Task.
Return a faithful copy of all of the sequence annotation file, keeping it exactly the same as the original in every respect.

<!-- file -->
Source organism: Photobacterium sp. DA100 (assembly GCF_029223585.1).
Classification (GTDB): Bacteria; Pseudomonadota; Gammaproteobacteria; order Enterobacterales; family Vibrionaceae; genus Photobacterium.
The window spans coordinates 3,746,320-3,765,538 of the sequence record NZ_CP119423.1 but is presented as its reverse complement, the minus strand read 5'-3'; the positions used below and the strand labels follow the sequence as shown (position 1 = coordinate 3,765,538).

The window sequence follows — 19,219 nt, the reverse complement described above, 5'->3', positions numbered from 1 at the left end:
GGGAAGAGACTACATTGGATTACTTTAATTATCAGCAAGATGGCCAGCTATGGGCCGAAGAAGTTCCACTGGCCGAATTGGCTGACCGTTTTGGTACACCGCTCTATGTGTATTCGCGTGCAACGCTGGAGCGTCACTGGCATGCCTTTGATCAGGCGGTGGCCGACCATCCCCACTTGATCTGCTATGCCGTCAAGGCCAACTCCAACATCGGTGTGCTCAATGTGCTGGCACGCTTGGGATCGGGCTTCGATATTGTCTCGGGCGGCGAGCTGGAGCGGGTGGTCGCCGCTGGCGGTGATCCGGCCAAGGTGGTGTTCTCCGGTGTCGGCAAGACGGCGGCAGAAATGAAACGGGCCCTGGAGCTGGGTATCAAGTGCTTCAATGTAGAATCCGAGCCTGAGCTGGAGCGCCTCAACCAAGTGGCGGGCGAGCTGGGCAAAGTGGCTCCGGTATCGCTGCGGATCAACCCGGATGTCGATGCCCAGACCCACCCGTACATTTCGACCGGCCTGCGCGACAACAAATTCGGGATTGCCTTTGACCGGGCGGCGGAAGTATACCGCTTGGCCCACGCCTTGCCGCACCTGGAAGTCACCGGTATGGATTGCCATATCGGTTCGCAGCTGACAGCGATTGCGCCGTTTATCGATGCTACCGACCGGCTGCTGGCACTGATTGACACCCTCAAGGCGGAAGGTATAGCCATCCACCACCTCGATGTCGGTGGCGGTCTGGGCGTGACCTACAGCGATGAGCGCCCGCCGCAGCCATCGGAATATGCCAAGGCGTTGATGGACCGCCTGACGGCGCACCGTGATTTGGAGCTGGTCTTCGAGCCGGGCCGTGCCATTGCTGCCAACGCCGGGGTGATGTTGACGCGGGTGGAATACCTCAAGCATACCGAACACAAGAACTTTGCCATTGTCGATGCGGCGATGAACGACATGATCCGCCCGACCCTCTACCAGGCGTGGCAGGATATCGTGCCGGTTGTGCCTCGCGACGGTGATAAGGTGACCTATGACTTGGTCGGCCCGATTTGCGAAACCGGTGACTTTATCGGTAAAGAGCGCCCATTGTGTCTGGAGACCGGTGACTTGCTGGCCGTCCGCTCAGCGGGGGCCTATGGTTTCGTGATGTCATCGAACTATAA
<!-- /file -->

Source organism: Photobacterium sp. DA100 (assembly GCF_029223585.1).
Classification (GTDB): Bacteria; Pseudomonadota; Gammaproteobacteria; order Enterobacterales; family Vibrionaceae; genus Photobacterium.
The window spans coordinates 3,746,320-3,765,538 of the sequence record NZ_CP119423.1 but is presented as its reverse complement, the minus strand read 5'-3'; the positions used below and the strand labels follow the sequence as shown (position 1 = coordinate 3,765,538).

The window sequence follows — 19,219 nt, the reverse complement described above, 5'->3', positions numbered from 1 at the left end:
GGGAAGAGACTACATTGGATTACTTTAATTATCAGCAAGATGGCCAGCTATGGGCCGAAGAAGTTCCACTGGCCGAATTGGCTGACCGTTTTGGTACACCGCTCTATGTGTATTCGCGTGCAACGCTGGAGCGTCACTGGCATGCCTTTGATCAGGCGGTGGCCGACCATCCCCACTTGATCTGCTATGCCGTCAAGGCCAACTCCAACATCGGTGTGCTCAATGTGCTGGCACGCTTGGGATCGGGCTTCGATATTGTCTCGGGCGGCGAGCTGGAGCGGGTGGTCGCCGCTGGCGGTGATCCGGCCAAGGTGGTGTTCTCCGGTGTCGGCAAGACGGCGGCAGAAATGAAACGGGCCCTGGAGCTGGGTATCAAGTGCTTCAATGTAGAATCCGAGCCTGAGCTGGAGCGCCTCAACCAAGTGGCGGGCGAGCTGGGCAAAGTGGCTCCGGTATCGCTGCGGATCAACCCGGATGTCGATGCCCAGACCCACCCGTACATTTCGACCGGCCTGCGCGACAACAAATTCGGGATTGCCTTTGACCGGGCGGCGGAAGTATACCGCTTGGCCCACGCCTTGCCGCACCTGGAAGTCACCGGTATGGATTGCCATATCGGTTCGCAGCTGACAGCGATTGCGCCGTTTATCGATGCTACCGACCGGCTGCTGGCACTGATTGACACCCTCAAGGCGGAAGGTATAGCCATCCACCACCTCGATGTCGGTGGCGGTCTGGGCGTGACCTACAGCGATGAGCGCCCGCCGCAGCCATCGGAATATGCCAAGGCGTTGATGGACCGCCTGACGGCGCACCGTGATTTGGAGCTGGTCTTCGAGCCGGGCCGTGCCATTGCTGCCAACGCCGGGGTGATGTTGACGCGGGTGGAATACCTCAAGCATACCGAACACAAGAACTTTGCCATTGTCGATGCGGCGATGAACGACATGATCCGCCCGACCCTCTACCAGGCGTGGCAGGATATCGTGCCGGTTGTGCCTCGCGACGGTGATAAGGTGACCTATGACTTGGTCGGCCCGATTTGCGAAACCGGTGACTTTATCGGTAAAGAGCGCCCATTGTGTCTGGAGACCGGTGACTTGCTGGCCGTCCGCTCAGCGGGGGCCTATGGTTTCGTGATGTCATCGAACTATAA